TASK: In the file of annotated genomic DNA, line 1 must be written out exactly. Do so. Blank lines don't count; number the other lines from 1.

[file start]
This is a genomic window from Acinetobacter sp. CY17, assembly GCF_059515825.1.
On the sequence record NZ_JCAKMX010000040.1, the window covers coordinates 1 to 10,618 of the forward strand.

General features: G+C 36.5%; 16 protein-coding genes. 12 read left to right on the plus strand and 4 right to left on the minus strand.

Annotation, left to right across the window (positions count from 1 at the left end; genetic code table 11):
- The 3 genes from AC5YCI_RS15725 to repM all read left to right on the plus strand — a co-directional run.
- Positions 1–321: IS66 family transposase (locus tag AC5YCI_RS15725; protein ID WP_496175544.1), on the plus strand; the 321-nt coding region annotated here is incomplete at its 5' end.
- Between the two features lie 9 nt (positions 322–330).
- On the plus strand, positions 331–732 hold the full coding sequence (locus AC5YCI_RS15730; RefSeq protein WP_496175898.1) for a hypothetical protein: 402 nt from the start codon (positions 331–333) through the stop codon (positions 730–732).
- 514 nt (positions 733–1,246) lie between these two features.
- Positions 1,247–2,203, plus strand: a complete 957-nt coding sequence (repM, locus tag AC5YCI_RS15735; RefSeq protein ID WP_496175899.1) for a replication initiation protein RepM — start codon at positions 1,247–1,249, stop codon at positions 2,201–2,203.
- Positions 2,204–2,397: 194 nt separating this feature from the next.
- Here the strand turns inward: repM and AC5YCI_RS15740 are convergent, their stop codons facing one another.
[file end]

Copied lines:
This is a genomic window from Acinetobacter sp. CY17, assembly GCF_059515825.1.